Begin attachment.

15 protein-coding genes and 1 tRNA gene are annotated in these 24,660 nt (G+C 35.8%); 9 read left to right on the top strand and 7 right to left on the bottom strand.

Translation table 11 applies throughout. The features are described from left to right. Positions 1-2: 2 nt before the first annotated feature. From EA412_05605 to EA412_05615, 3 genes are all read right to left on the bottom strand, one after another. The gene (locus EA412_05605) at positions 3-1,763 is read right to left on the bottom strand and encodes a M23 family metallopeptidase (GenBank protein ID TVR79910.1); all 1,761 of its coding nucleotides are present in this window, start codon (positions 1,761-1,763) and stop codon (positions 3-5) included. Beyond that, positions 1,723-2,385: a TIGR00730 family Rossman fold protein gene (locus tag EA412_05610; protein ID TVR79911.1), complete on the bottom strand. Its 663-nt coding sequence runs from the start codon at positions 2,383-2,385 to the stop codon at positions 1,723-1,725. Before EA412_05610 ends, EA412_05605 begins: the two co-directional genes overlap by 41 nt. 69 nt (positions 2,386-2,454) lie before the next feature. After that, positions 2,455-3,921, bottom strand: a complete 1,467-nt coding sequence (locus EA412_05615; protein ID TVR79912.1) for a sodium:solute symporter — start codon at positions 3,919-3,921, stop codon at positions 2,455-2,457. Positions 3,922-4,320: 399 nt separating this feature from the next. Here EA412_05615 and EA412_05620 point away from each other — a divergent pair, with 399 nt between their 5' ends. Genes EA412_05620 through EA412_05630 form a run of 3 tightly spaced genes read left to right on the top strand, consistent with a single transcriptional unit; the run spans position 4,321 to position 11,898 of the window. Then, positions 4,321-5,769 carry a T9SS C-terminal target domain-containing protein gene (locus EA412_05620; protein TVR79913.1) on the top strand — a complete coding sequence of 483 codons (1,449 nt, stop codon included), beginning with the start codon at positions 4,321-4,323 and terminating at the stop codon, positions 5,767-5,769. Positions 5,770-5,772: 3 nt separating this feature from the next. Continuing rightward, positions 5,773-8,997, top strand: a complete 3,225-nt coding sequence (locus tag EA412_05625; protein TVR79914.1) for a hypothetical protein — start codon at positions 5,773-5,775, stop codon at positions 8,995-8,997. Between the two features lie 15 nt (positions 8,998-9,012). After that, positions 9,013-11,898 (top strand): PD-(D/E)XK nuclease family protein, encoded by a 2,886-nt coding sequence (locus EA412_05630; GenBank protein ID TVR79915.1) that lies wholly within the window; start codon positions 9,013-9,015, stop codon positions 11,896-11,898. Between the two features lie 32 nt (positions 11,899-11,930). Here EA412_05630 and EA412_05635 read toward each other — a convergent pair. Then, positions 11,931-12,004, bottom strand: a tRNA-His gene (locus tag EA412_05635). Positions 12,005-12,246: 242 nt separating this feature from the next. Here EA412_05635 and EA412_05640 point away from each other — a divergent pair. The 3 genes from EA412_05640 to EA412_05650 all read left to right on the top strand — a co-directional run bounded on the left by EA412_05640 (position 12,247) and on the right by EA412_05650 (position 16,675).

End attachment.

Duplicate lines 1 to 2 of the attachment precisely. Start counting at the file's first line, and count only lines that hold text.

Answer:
15 protein-coding genes and 1 tRNA gene are annotated in these 24,660 nt (G+C 35.8%); 9 read left to right on the top strand and 7 right to left on the bottom strand.

Translation table 11 applies throughout. The features are described from left to right. Positions 1-2: 2 nt before the first annotated feature. From EA412_05605 to EA412_05615, 3 genes are all read right to left on the bottom strand, one after another. The gene (locus EA412_05605) at positions 3-1,763 is read right to left on the bottom strand and encodes a M23 family metallopeptidase (GenBank protein ID TVR79910.1); all 1,761 of its coding nucleotides are present in this window, start codon (positions 1,761-1,763) and stop codon (positions 3-5) included. Beyond that, positions 1,723-2,385: a TIGR00730 family Rossman fold protein gene (locus tag EA412_05610; protein ID TVR79911.1), complete on the bottom strand. Its 663-nt coding sequence runs from the start codon at positions 2,383-2,385 to the stop codon at positions 1,723-1,725. Before EA412_05610 ends, EA412_05605 begins: the two co-directional genes overlap by 41 nt. 69 nt (positions 2,386-2,454) lie before the next feature. After that, positions 2,455-3,921, bottom strand: a complete 1,467-nt coding sequence (locus EA412_05615; protein ID TVR79912.1) for a sodium:solute symporter — start codon at positions 3,919-3,921, stop codon at positions 2,455-2,457. Positions 3,922-4,320: 399 nt separating this feature from the next. Here EA412_05615 and EA412_05620 point away from each other — a divergent pair, with 399 nt between their 5' ends. Genes EA412_05620 through EA412_05630 form a run of 3 tightly spaced genes read left to right on the top strand, consistent with a single transcriptional unit; the run spans position 4,321 to position 11,898 of the window. Then, positions 4,321-5,769 carry a T9SS C-terminal target domain-containing protein gene (locus EA412_05620; protein TVR79913.1) on the top strand — a complete coding sequence of 483 codons (1,449 nt, stop codon included), beginning with the start codon at positions 4,321-4,323 and terminating at the stop codon, positions 5,767-5,769. Positions 5,770-5,772: 3 nt separating this feature from the next. Continuing rightward, positions 5,773-8,997, top strand: a complete 3,225-nt coding sequence (locus tag EA412_05625; protein TVR79914.1) for a hypothetical protein — start codon at positions 5,773-5,775, stop codon at positions 8,995-8,997. Between the two features lie 15 nt (positions 8,998-9,012). After that, positions 9,013-11,898 (top strand): PD-(D/E)XK nuclease family protein, encoded by a 2,886-nt coding sequence (locus EA412_05630; GenBank protein ID TVR79915.1) that lies wholly within the window; start codon positions 9,013-9,015, stop codon positions 11,896-11,898. Between the two features lie 32 nt (positions 11,899-11,930). Here EA412_05630 and EA412_05635 read toward each other — a convergent pair. Then, positions 11,931-12,004, bottom strand: a tRNA-His gene (locus tag EA412_05635). Positions 12,005-12,246: 242 nt separating this feature from the next. Here EA412_05635 and EA412_05640 point away from each other — a divergent pair. The 3 genes from EA412_05640 to EA412_05650 all read left to right on the top strand — a co-directional run bounded on the left by EA412_05640 (position 12,247) and on the right by EA412_05650 (position 16,675).